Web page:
Letters of Flora Belle Jan
The inner life of a sensitive and ambitious woman--an exceptional Chinese American flapper, writer, and journalist
This volume collects the letters written over a thirty-year period by a second generation Chinese American woman, Flora Belle Jan (1906–50). Her writings illuminate the inner life of a sensitive, unconventional, and ambitious woman--an exceptional Chinese American flapper, writer, and journalist.
Born in California to immigrant parents, Jan grew up resisting her parents’ conservative Chinese values as she internalized American culture. Throughout her relatively short life, she studied literature at Berkeley and the University of Chicago, raised three children with her husband Charles Wang, and worked as a journalist in both the United States and China. Her closest friend, Ludmelia Holstein, a daughter of German immigrants from Russia, was the recipient of the letters collected in this volume.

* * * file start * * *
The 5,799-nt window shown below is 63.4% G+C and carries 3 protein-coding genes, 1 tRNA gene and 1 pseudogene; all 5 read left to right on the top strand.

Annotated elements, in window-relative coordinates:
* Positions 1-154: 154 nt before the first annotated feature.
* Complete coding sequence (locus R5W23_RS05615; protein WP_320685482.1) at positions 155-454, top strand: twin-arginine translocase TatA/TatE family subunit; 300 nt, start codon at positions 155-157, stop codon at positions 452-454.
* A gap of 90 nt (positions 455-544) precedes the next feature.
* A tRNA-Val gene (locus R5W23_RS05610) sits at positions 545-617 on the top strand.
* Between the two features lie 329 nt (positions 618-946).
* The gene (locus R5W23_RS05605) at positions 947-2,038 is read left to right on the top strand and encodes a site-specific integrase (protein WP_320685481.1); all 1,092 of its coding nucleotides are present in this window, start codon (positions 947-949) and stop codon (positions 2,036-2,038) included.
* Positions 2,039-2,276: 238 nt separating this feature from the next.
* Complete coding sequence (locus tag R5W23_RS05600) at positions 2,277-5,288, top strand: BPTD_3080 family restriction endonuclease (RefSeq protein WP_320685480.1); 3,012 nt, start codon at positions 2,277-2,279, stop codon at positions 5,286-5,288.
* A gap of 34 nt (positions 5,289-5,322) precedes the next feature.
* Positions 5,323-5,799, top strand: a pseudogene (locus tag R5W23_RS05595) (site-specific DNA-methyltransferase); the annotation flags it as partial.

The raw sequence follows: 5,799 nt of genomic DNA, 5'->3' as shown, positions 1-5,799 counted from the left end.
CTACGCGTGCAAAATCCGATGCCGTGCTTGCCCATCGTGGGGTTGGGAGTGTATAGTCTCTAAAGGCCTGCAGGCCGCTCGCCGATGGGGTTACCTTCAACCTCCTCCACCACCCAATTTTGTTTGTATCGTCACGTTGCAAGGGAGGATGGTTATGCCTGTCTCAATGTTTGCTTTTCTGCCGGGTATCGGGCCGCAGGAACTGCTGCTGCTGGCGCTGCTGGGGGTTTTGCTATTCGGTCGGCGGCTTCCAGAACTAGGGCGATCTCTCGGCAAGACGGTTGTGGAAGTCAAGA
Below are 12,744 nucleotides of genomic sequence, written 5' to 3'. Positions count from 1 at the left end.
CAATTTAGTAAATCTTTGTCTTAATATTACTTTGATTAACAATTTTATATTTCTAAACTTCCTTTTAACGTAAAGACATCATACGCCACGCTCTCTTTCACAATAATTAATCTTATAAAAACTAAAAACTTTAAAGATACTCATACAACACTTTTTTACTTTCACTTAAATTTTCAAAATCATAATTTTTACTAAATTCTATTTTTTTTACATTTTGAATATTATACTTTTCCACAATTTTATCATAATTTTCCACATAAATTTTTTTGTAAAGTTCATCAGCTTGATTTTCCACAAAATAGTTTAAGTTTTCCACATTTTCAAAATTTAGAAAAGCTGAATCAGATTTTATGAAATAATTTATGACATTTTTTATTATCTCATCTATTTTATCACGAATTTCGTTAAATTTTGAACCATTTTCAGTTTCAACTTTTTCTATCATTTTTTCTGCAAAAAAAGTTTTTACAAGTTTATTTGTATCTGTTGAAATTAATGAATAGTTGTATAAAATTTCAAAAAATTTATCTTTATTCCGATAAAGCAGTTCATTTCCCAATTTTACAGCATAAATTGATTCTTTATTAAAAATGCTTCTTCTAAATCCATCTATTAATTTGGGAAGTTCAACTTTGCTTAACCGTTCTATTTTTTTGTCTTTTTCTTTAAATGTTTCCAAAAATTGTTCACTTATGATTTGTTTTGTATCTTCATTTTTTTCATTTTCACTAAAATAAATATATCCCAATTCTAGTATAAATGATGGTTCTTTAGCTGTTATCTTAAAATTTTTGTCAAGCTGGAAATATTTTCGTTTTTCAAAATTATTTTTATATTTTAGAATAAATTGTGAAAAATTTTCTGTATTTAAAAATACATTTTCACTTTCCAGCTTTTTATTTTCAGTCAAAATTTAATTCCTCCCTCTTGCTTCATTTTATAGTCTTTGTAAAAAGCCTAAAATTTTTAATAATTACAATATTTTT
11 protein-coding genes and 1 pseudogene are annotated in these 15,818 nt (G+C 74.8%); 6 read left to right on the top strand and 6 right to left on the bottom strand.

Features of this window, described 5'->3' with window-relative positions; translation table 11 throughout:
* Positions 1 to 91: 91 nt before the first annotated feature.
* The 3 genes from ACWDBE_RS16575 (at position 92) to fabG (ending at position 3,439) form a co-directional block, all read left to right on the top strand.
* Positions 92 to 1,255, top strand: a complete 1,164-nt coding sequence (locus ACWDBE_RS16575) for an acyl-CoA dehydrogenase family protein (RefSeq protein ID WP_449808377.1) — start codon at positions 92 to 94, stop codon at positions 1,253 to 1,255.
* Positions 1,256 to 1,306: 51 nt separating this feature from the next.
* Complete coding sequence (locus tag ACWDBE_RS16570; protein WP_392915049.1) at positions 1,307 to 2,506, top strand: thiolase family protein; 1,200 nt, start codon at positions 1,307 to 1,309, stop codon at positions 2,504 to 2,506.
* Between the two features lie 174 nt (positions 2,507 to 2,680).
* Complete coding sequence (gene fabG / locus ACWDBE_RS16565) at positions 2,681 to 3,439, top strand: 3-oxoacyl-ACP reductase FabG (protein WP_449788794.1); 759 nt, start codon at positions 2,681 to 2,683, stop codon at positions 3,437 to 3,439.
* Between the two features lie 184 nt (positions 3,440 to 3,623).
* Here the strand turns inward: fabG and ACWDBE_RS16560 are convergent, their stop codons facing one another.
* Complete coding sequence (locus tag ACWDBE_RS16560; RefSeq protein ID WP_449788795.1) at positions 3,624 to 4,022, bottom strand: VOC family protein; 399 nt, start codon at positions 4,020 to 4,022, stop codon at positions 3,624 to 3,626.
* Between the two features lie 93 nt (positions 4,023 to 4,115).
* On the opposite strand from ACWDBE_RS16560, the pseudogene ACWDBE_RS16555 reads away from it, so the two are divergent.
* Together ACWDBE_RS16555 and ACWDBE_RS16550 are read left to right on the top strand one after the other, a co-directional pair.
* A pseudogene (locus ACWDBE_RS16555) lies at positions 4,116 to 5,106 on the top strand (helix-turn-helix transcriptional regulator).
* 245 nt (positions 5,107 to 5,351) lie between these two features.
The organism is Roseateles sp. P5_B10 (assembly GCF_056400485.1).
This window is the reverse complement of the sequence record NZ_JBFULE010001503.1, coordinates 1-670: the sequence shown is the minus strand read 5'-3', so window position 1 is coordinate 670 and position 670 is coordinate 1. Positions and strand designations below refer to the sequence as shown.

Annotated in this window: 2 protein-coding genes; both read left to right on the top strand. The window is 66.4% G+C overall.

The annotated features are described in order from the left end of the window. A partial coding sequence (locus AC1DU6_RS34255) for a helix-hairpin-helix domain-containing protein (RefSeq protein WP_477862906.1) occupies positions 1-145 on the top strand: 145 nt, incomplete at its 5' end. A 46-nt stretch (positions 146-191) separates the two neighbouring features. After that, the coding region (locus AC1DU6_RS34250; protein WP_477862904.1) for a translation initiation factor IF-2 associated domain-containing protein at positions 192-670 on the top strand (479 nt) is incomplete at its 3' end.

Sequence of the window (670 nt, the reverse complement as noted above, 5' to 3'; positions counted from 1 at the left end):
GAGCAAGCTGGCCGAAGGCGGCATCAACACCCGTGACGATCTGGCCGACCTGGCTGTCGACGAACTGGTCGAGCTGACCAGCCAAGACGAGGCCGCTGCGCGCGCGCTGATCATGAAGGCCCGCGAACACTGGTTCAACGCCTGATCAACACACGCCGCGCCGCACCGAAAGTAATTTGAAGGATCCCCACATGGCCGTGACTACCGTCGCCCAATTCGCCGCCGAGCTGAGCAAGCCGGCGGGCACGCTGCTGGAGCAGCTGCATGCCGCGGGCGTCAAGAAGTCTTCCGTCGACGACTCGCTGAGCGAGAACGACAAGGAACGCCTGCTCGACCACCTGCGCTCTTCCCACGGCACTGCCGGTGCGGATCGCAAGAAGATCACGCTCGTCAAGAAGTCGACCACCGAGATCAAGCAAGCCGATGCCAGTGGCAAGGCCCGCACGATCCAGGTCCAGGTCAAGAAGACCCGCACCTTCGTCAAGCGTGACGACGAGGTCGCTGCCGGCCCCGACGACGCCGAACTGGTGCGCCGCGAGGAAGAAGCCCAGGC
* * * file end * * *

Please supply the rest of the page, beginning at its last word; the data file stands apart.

While living in China, Jan wrote about how her gender and nationality complicated her uneasy adjustment to China’s foreign yet familiar culture, and she reflected on her roles as a wife, mother, and career woman. Describing encounters with in-laws and servants, marital problems, and competition for newspaper jobs, her letters record her personal struggles in an environment of political turmoil in the 1930s and 40s.
Written during the years 1918–48, these letters offer unique insight into the situation of educated, middle-class, professional Chinese American women in the early twentieth century. Literate, candid, and charming, they convey the intellectual curiosity and perspicacity of a vivacious and ambitious woman while tracing her engagement with two different worlds.
"This is a story of a woman living between the two cultures of China and the United States, told in a moving and often heartrending manner. Flora Belle Jan is an exceptional woman who portrays many of the problems of her generation."--Sue Fawn Chung, author of Chinese American Death Rituals: Respecting the Ancestors
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